A water catchment is the area where water is collected in the landscape and drains into a water body or course such as a lake or river. Whether in the countryside, the city or somewhere in between we live and interact with a water catchment, although the ways in which water travels through the landscape may radically differ as cities have mainly paved surfaces.

In rural catchments much of the research from Newcastle has focused on ‘natural engineering’ approaches to slow, store and filter water. This means working with the landscape to mitigate flooding and combining multiple sets of expertise from science and engineering to social science and knowledge of local communities.

Most of the problems of flooding and drought are due to enhanced loss of water from the landscape. This means finding ways to retain water within the landscape makes it possible to manage the catchment in an integrated way that takes into account ecosystems and communities.

The programmes of research at Newcastle University on water are many, to discover more visit the Global Challenges Academy’s website.

World Wildlife Day

To celebrate World Wildlife Day, we’re taking a look at some of our favourite wildlife that is local to Newcastle and the North East.

 

Kittiwakes

Kittiwakes
Image by Ian Cook, RSPB

These seabirds are known for creating their nests on cliff-tops and rock ledges around the UK’s coast line. Since the 1960s a colony of Kittawakes have made a disused-flourmill-turned-art-gallery their home. This groups of Kittawakes nesting on the Baltic building in Newcastle upon Tyne are famous for being the furthest inland colony in the world.

 

Red Squirrels

Image result for red squirrels kielder forest

Once common across Europe, the number of red squirrels found in the UK have decreased since the introduction of the grey squirrel 150 years ago. It’s now thought that only around 15,000 red squirrels are left in England so they are difficult to spot. Luckily for us, around half of that population live in Kielder Forest in Northumberland.

 

Cheviot Goats

Image result for cheviot goats
Image by John Dalrymple

This wild group of British Primitive Goats live so remotely in the Cheviot Hills of Northumberland that they are genetically distinct from others of their species. Such goats were once domesticated and brought to the UK around 5000BC as farm animals. The group of Cheviot goats are thought to have been wild for at least 2000 years. Our researchers are now tracking the goats using GPS to gain an insight into their range and behaviours.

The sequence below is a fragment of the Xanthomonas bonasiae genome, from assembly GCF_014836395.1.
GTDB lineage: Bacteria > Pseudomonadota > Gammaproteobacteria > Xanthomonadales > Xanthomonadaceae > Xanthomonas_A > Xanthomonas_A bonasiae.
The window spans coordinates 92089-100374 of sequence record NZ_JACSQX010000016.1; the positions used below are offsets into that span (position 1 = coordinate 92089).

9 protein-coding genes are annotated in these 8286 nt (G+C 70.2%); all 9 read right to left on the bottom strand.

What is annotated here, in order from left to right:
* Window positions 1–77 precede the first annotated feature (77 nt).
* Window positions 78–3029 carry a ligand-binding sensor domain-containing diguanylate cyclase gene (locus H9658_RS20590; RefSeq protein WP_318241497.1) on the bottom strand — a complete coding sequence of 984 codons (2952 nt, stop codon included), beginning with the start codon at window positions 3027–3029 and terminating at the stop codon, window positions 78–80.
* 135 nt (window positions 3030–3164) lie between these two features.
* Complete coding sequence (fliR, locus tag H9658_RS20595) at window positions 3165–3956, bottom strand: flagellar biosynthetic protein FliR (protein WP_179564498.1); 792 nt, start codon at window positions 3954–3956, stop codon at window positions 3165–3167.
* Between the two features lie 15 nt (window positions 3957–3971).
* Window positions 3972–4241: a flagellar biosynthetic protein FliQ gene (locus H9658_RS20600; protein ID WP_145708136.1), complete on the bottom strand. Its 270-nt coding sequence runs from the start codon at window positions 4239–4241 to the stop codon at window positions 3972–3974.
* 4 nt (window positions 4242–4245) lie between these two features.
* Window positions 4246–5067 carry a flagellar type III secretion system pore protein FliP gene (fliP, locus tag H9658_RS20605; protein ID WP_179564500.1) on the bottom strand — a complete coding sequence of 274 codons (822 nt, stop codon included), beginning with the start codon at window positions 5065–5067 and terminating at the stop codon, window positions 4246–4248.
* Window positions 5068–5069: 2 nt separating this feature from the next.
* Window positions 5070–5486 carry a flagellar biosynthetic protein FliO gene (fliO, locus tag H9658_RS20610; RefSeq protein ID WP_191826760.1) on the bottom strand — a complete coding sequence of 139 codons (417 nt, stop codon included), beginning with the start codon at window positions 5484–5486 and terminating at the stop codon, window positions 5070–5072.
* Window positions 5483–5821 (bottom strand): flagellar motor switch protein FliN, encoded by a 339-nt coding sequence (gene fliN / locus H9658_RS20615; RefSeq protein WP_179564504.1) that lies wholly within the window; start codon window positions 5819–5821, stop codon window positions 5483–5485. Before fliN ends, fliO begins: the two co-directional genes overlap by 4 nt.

Rock Pools at Cullercoats

Image result for cullercoats rock pool wildlife

Not far from our Marine Biology Lab in Cullercoats Bay there is an entire ecosystem of wildlife to be found on the rocky shore. In the tide pools you can find hermit crabs, limpets, velvet crabs, starfish, sea snails, and maybe even a lobster if you’re lucky.

 

Seals

Image result for farne island seals

There are a few places you can visit in the North East for Seal-Spotting. If you’re after Harbor Seals, head to Seal Sands at the mouth of the Tees for the North East’s only breeding colony. If you fancy seeing the even bigger Grey Seals, head to the Farne Islands. There over 8,000 grey seals there, making it one of the largest colonies in Europe.

 

Puffins

Image result for farne island puffins

These distinctive birds can also be found in abundance in the Farne Islands. No wonder David Attenborough said this was his favourite place in the UK for “magnificent nature”. Puffins can be found on the islands each year between April and July for their breeding season, the rest of their year is spent out at sea.

 

 

A day in the life of…a Civil Engineering student

First year Civil Engineering student Toby Loveday talks us through what a typical day is like for him studying and living in Newcastle.

Hey,

I’m Toby, a first-year Civil Engineering student at Newcastle University. I remember when I was deciding which Uni to attend; the hassle of writing my personal statement, attending the open days and interviews it was all a bit of a nightmare, until I found Newcastle.  The mix of student life coupled with a word class university was a no-brainer.  With so many different routes into my future career, Newcastle was by far the best option for me. Newcastle not only has great connections with industry but has world leaders in the Civil Engineering industry, which is incredibly inspiring.